Virginia Power of Attorney Forms
For over 20 years U.S. Legal Forms, Inc. has provided Virginia Power of Attorney Forms online. Free Previews. Special: Choose our Virginia Personal Planning Package and receive your Power of Attorney, Living Will, Last Will and more. Planning POA Package
General and Statutory Power of Attorney Forms
- General Durable Power of Attorney for Property and Finances Effective upon Disability
- General Durable Power of Attorney for Property and Finances Effective Immediately
Living Will and Health Care Power of Attorney Forms
Child Care Power of Attorney
Limited or Special or Vehicle Power of Attorney
- Special or Limited Power of Attorney for Real Estate Sales Transaction By Seller
- Limited Power of Attorney for Stock Transactions and Corporate Powers
- Limited Power of Attorney where you Specify Powers with Sample Powers Included
- Special or Limited Power of Attorney for Real Estate Purchase Transaction by Purchaser
- Power of Attorney for Sale of Motor Vehicle
- Special Durable Power of Attorney for Bank Account Matters
Other Power of Attorney Forms
- Donation Pursuant to the Virginia Uniform Anatomical Gift Act
- Revocation of General Durable Power of Attorney
- Revocation of Advance Medical Directive
- Revocation of Power of Attorney for Care of Child
- Revocation of Anatomical Gift Donation
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Virginia Personal Planning Package - The Personal Planning Package contains essential life documents, information on how to organize life documents and other products.
Power of Attorney for Virginia
A power of attorney allows an agent to act on your behalf based on the terms of the document, whether a General Power of Attorney, Limited Power of Attorney, Child Care Power of Attorney or others.
Virginia Uniform Power of Attorney Act
Under Virginia Code Section 64.2-1602, A power of attorney created under this chapter is durable unless it expressly provides that it is terminated by the incapacity of the principal.
Whenever any power of attorney or other writing, in which any principal shall vest any power or authority in an attorney-in-fact or other agent, shall contain the words "This power of attorney (or his authority) shall not terminate on disability of the principal" or other words showing the intent of the principal that such power or authority shall not terminate upon his disability, then all power and authority vested in the attorney-in-fact or agent by the power of attorney or other writing shall continue and be exercisable by the attorney-in-fact or agent on behalf of the principal notwithstanding any subsequent disability, incompetence, or incapacity of the principal at law. All acts done by the attorney-in-fact or agent, pursuant to such power or authority, during the period of any such disability, incompetence or incapacity, shall have in all respects the same effect and shall inure to the benefit of, and bind the principal as fully as if the principal were not subject to such disability, incompetence or incapacity. If any conservator or committee shall thereafter be appointed for the principal, the attorney-in-fact or agent shall, during the continuance of such appointment, account to such conservator or committee as he would otherwise be obligated to account to the principal.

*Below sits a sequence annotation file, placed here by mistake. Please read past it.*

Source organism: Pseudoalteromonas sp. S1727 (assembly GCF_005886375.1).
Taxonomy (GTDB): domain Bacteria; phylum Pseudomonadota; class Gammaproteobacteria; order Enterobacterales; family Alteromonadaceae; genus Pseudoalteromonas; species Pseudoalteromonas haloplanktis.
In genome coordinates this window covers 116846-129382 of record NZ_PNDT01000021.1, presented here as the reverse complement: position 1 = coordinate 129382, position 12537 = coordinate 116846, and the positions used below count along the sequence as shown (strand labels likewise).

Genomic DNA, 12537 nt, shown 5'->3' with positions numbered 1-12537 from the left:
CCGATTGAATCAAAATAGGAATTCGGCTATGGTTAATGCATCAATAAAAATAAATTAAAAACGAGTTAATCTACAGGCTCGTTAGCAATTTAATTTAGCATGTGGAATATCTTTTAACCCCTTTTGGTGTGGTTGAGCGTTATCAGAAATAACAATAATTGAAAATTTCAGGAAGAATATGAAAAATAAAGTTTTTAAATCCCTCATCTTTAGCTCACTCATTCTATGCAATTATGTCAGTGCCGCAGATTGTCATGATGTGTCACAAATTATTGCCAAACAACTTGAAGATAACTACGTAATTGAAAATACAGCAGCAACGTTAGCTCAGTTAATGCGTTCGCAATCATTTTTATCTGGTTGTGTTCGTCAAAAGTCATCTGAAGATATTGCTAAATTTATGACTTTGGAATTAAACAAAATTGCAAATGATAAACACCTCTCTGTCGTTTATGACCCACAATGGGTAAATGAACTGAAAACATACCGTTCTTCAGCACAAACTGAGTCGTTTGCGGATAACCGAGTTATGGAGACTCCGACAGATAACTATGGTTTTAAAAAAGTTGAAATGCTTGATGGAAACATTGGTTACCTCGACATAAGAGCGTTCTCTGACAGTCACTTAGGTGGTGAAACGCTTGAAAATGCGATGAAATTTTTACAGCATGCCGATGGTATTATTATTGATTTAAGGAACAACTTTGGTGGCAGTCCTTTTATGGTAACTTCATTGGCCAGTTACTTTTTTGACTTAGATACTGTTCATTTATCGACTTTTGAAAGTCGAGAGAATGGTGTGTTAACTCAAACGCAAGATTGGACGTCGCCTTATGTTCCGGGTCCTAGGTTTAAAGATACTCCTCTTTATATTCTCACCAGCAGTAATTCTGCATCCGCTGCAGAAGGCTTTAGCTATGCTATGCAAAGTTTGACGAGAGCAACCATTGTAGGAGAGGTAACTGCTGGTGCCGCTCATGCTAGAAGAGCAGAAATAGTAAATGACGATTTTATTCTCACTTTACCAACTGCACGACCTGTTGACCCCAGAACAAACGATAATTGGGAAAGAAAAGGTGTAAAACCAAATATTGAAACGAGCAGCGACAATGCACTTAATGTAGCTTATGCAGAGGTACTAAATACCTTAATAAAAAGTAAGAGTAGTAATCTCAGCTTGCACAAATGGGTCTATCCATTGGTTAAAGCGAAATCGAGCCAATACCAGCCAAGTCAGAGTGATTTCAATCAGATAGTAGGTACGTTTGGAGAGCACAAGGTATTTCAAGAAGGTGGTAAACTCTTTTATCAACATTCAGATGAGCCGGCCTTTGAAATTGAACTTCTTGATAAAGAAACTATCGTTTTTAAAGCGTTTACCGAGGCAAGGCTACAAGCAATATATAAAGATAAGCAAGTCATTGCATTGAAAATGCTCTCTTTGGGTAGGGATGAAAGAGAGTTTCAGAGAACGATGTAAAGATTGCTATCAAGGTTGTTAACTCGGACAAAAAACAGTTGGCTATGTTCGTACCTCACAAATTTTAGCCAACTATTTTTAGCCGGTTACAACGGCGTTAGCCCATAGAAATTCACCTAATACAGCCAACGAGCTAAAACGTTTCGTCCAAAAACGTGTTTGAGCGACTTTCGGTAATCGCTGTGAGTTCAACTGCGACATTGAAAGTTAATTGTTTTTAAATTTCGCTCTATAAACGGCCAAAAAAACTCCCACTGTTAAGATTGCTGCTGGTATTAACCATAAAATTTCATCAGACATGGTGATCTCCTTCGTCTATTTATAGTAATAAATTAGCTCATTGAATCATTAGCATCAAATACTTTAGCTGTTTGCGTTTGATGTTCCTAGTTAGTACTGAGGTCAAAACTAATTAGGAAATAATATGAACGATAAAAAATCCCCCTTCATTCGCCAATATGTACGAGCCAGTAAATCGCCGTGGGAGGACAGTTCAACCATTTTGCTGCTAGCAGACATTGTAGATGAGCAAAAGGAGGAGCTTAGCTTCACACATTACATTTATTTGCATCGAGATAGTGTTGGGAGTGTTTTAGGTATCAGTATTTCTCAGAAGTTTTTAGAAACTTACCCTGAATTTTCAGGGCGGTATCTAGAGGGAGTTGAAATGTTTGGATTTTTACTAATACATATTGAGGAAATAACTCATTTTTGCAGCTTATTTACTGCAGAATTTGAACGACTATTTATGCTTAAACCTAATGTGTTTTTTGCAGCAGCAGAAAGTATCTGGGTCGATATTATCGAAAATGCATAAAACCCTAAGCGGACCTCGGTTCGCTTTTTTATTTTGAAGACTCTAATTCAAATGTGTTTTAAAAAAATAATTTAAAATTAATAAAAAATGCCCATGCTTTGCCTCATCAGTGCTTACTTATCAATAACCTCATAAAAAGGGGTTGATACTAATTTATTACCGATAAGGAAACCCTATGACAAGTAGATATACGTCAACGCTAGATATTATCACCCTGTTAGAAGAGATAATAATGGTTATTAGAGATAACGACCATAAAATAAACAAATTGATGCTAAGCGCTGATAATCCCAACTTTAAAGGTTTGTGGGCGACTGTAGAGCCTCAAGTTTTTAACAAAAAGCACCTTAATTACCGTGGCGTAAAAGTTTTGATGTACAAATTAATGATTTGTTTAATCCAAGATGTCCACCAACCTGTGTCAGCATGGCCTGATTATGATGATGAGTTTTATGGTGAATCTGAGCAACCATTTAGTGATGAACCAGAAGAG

The appointment of a conservator or committee pursuant to Title 37.1 shall not of itself revoke or limit the authority of the attorney-in-fact or other agent. However, in a proceeding in which the attorney-in-fact or other agent is made a party, the court which appointed the conservator or committee may revoke, suspend, or otherwise limit such authority. Furthermore, where no conservator or committee has been appointed, the circuit court of the city or county where the principal resides or is located, in a proceeding brought by a person interested in the welfare of the principal, and in which the attorney-in-fact or other agent and the principal are made parties, may terminate, suspend, or otherwise limit the authority of the attorney-in-fact or other agent upon a finding that such termination, suspension or limitation is in the best interests of the principal or his estate.
No agency created by a power of attorney in writing given by a principal shall be revoked or terminated by the death or disability of the principal as to the agent or other person who, without actual knowledge or actual notice of the death of the principal, has acted or acts, in good faith, under or in reliance upon such power of attorney or agency, and any action so taken, unless otherwise invalid or unenforceable, shall be binding on the principal or the heirs, devisees, legatees or personal representatives of the principal.
(b) An affidavit, executed by the attorney in fact or agent, setting forth that he has not, or had not, at the time of doing any act pursuant to the power of attorney, received actual knowledge or actual notice of the revocation or termination of the power of attorney, by death, disability or otherwise, or notice of any facts indicating the same, shall, in the absence of actual knowledge to the contrary on the part of the person to whom such representations are made, be conclusive proof of the nonrevocation or non-termination of the power at the time of the representation in an action by or against the person to whom the representation was made. If the exercise of the power requires execution and delivery of any instrument which is recordable under the laws of this Commonwealth, such affidavit when authenticated for record in the manner prescribed by law shall likewise be recordable.